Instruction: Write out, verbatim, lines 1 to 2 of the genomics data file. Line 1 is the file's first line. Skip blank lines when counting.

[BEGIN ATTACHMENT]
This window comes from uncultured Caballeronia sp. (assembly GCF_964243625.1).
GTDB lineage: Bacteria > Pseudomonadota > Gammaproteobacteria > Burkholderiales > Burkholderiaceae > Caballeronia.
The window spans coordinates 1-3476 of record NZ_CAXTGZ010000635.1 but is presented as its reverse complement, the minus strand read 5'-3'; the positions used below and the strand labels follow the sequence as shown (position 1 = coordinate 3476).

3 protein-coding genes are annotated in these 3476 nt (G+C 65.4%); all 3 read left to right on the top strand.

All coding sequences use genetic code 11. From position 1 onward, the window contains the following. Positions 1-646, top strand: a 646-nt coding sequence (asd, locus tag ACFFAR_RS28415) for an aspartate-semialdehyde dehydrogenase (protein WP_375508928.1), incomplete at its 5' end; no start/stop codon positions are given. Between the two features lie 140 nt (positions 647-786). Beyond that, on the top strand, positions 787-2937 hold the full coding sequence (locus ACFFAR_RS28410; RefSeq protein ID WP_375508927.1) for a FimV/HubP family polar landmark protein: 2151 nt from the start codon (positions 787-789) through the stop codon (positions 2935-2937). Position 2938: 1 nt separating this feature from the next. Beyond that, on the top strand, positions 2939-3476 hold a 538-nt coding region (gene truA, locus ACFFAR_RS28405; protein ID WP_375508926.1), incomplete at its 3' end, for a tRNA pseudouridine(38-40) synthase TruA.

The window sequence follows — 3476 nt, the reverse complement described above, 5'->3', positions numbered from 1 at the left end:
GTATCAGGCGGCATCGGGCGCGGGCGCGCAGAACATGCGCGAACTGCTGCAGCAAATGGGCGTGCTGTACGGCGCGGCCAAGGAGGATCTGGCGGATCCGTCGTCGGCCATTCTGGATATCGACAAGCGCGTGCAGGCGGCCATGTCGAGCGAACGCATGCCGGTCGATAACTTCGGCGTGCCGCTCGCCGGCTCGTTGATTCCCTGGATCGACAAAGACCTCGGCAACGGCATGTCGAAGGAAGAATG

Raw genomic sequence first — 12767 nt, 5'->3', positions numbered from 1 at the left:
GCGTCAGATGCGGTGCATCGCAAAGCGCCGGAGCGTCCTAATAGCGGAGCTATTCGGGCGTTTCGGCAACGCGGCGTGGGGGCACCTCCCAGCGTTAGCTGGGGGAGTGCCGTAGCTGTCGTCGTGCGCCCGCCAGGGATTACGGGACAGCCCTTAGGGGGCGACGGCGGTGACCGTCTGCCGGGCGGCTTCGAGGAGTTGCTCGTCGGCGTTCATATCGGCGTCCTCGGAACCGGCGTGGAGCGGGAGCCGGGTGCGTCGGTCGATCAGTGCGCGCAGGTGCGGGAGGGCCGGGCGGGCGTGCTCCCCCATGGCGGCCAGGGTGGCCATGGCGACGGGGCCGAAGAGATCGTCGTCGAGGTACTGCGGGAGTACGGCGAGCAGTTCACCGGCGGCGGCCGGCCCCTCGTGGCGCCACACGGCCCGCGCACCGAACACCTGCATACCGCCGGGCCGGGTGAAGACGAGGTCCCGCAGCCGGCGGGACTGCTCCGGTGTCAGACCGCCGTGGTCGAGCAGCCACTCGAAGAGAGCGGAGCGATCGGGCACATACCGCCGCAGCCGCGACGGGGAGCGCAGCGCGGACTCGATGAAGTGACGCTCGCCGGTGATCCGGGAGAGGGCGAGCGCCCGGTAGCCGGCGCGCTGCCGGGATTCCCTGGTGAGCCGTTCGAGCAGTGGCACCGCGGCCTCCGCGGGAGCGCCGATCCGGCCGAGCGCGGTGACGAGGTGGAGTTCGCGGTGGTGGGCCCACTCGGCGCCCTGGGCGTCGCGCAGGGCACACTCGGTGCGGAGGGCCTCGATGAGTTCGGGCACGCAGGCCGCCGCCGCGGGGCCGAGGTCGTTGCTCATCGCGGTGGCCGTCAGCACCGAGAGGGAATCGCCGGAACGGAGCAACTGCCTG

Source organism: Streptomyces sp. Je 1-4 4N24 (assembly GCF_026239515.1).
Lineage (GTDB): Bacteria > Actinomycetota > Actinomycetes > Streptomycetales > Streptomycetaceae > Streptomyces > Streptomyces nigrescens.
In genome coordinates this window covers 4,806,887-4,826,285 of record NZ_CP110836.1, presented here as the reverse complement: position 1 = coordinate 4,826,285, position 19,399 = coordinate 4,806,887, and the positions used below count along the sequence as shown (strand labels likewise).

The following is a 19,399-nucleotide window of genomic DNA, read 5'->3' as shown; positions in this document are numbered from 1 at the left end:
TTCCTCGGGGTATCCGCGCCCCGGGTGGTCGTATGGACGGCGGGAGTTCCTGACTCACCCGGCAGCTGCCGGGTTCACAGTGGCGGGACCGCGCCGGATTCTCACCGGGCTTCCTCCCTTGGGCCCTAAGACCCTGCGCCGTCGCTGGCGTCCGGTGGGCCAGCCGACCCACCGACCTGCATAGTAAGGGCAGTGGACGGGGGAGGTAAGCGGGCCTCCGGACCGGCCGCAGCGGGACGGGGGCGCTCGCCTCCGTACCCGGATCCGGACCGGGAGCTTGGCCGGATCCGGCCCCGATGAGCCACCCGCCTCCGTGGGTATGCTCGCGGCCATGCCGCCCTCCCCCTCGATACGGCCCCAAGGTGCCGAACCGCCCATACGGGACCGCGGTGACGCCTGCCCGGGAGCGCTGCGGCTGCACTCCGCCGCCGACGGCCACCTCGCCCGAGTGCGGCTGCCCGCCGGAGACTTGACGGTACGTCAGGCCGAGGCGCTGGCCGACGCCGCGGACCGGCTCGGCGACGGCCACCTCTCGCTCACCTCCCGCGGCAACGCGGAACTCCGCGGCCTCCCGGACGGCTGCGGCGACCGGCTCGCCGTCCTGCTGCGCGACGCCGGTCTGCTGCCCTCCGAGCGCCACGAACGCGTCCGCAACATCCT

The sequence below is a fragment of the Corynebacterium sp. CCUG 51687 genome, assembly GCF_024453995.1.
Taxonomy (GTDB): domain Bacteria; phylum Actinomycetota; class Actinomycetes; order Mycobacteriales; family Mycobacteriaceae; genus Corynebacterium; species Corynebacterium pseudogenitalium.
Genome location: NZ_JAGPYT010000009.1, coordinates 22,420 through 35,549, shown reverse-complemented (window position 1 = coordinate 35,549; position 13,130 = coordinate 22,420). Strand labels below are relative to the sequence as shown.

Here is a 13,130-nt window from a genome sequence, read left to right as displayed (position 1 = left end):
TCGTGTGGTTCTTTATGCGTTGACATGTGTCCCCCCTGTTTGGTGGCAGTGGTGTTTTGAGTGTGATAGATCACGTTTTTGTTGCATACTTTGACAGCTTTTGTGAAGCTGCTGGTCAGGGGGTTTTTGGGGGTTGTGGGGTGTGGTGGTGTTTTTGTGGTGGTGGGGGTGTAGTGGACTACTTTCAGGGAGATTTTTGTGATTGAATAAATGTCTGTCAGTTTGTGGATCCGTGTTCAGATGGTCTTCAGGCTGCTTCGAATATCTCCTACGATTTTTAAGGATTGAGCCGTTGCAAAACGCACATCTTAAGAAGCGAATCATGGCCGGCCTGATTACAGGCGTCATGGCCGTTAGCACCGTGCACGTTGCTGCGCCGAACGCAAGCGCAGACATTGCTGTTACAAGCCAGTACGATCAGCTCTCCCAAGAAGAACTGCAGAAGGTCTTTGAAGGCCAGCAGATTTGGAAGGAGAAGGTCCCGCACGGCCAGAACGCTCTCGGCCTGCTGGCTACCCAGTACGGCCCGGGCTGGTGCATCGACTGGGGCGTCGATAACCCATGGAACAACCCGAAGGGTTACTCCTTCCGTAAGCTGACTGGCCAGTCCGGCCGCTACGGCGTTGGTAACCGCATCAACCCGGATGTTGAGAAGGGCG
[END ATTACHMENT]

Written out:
This window comes from uncultured Caballeronia sp. (assembly GCF_964243625.1).
GTDB lineage: Bacteria > Pseudomonadota > Gammaproteobacteria > Burkholderiales > Burkholderiaceae > Caballeronia.